30 Minute Sections

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rht82688
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30 Minute Sections

Postby rht82688 » Wed Dec 01, 2010 1:36 am

I wrote the October LSAT and practiced with all the new pt's. I decided to rework them after a month long break from any pt's but have been giving myself 30 minutes inside noisy coffee shops in order to compensate for anything I may have remembered. Have any of you guys tried cutting the time limit down to 30 minutes per section? I feel like it can definitely help me on gameday with the idea being that 35 minutes will feel like a luxury. Also, everything definitely felt faster on gameday in comparison to any pt I'd ever taken up until that point.

smdewart
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Re: 30 Minute Sections

Postby smdewart » Wed Dec 01, 2010 3:27 am

Hey rht, I also sat for the Oct 2010 exam. I practiced for hours on end (lost my job in August so it gave me plenty of time!) inside a noisy coffee shop as well. I'm not sure what I think of that strategy. I went from 165-169 PTs to a 157 on game day. I highly doubt my coffeshop studying was the culprit, but looking back, I'm wondering if maybe it wouldn't have been better to have given myself a quiet study environment to simulate the actual test day. I'm no psychologist but perhaps I got *so* used to practicing problems inside a coffee shop that my brain learned to function WITH all that noise!

Okay, as you can see, I really have no scientific grounds for my observations, so who knows. Just my two cents.

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AreJay711
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Re: 30 Minute Sections

Postby AreJay711 » Wed Dec 01, 2010 3:29 am

If you can finish accurately in 30 min but rushing through and not practicing at your best wont help.

Anomaly
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Re: 30 Minute Sections

Postby Anomaly » Wed Dec 01, 2010 6:18 am

Shouldn't practicing in a loud environment be secondary to mastering the concepts? I'd shoot for 180s at the library instead of 169 at the amusement park/playground/White Snake concert.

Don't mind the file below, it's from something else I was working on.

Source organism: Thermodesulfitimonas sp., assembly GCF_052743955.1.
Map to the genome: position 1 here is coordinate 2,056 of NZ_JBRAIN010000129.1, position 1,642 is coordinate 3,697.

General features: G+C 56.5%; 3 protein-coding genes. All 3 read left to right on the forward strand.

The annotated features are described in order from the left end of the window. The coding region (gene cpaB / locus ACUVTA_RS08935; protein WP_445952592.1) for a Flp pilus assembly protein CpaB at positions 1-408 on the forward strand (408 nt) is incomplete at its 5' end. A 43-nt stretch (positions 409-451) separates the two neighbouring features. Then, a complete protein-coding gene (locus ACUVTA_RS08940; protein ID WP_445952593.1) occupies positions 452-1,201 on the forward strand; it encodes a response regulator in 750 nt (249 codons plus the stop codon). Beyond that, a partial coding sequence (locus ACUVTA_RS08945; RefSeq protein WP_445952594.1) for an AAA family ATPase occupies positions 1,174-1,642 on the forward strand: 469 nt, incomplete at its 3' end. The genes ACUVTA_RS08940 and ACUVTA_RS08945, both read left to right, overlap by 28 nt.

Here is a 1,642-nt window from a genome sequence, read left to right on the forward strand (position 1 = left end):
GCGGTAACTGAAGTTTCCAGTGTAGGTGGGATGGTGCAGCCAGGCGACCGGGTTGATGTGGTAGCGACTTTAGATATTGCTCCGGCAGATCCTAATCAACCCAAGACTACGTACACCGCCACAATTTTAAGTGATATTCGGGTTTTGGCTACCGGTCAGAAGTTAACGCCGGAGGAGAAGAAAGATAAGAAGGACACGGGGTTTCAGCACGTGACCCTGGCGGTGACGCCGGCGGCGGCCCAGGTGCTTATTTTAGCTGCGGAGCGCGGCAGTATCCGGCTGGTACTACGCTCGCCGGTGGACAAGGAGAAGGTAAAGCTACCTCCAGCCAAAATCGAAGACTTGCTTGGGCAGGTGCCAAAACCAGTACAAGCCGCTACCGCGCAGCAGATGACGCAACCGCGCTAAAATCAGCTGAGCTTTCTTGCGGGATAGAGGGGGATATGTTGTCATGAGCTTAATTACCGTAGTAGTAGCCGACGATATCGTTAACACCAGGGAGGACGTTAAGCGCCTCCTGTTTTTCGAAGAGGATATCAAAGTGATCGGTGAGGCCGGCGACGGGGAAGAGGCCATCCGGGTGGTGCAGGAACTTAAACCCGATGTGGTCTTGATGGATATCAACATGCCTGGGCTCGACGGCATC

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aesis
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Re: 30 Minute Sections

Postby aesis » Wed Dec 01, 2010 6:22 am

I progressively cut my time limit from 35 to 33 to 32 minute sections. 3 minutes is good enough to practice with I say. I aim to finish a section in 30 minutes. Setting my watch two minutes ahead makes it so that if I finish before the red band on the LSAT watch = 30 minutes.

Okay that was really confusing.
Red band = 3 minutes.
Time handicap = -2 minutes.
Projected finish time = 30 minutes, 5 minutes to check answers.

This is all ideal of course, but it's boosted my confidence TREMENDOUSLY.

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niederbomb
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Re: 30 Minute Sections

Postby niederbomb » Wed Dec 01, 2010 7:11 am

Its usefulness depends on a lot of things. If you can consistently finish every section without any guessing within 30 minutes, then maybe it's a good idea. Otherwise, it's not.

Here's why: If you typically don't finish or finish close to the time limit anyway (e.g. games for me), then doing 30 minute sections tends to make you complacent with not finishing sections, or with guessing on bunches of questions, which is not good. You should learn to pace yourself to answer every question correctly in 35 minutes.

Also, it's not good because you need to learn to work efficiently, especially on games, after you hear the 5-minute warning. So you need to be working with an actual or simulated LSAT proctor, such as LSAT Cacophony, which includes this.